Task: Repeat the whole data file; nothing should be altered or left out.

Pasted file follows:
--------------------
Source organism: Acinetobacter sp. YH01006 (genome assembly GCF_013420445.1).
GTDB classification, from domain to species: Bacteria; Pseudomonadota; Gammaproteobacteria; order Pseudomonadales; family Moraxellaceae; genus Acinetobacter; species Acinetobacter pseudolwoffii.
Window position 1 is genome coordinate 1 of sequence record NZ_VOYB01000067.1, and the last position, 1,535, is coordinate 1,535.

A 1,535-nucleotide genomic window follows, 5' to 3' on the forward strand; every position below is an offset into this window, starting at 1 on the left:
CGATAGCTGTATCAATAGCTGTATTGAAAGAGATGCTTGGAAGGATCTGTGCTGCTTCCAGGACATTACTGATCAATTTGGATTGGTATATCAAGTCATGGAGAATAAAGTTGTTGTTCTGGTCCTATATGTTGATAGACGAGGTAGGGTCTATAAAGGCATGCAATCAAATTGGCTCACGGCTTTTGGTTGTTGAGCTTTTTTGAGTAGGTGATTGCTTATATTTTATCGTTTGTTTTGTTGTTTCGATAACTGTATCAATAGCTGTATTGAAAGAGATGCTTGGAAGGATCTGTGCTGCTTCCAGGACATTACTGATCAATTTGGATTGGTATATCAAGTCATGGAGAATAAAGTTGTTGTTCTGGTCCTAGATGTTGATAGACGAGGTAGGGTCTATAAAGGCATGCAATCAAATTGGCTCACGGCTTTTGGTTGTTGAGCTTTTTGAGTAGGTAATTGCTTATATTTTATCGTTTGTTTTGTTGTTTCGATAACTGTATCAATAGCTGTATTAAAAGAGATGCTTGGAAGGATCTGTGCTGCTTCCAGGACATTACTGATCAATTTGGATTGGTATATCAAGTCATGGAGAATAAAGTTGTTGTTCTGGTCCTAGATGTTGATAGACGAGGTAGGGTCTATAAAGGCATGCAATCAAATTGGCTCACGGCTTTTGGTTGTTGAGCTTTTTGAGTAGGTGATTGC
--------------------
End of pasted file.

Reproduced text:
Source organism: Acinetobacter sp. YH01006 (genome assembly GCF_013420445.1).
GTDB classification, from domain to species: Bacteria; Pseudomonadota; Gammaproteobacteria; order Pseudomonadales; family Moraxellaceae; genus Acinetobacter; species Acinetobacter pseudolwoffii.
Window position 1 is genome coordinate 1 of sequence record NZ_VOYB01000067.1, and the last position, 1,535, is coordinate 1,535.

A 1,535-nucleotide genomic window follows, 5' to 3' on the forward strand; every position below is an offset into this window, starting at 1 on the left:
CGATAGCTGTATCAATAGCTGTATTGAAAGAGATGCTTGGAAGGATCTGTGCTGCTTCCAGGACATTACTGATCAATTTGGATTGGTATATCAAGTCATGGAGAATAAAGTTGTTGTTCTGGTCCTATATGTTGATAGACGAGGTAGGGTCTATAAAGGCATGCAATCAAATTGGCTCACGGCTTTTGGTTGTTGAGCTTTTTTGAGTAGGTGATTGCTTATATTTTATCGTTTGTTTTGTTGTTTCGATAACTGTATCAATAGCTGTATTGAAAGAGATGCTTGGAAGGATCTGTGCTGCTTCCAGGACATTACTGATCAATTTGGATTGGTATATCAAGTCATGGAGAATAAAGTTGTTGTTCTGGTCCTAGATGTTGATAGACGAGGTAGGGTCTATAAAGGCATGCAATCAAATTGGCTCACGGCTTTTGGTTGTTGAGCTTTTTGAGTAGGTAATTGCTTATATTTTATCGTTTGTTTTGTTGTTTCGATAACTGTATCAATAGCTGTATTAAAAGAGATGCTTGGAAGGATCTGTGCTGCTTCCAGGACATTACTGATCAATTTGGATTGGTATATCAAGTCATGGAGAATAAAGTTGTTGTTCTGGTCCTAGATGTTGATAGACGAGGTAGGGTCTATAAAGGCATGCAATCAAATTGGCTCACGGCTTTTGGTTGTTGAGCTTTTTGAGTAGGTGATTGC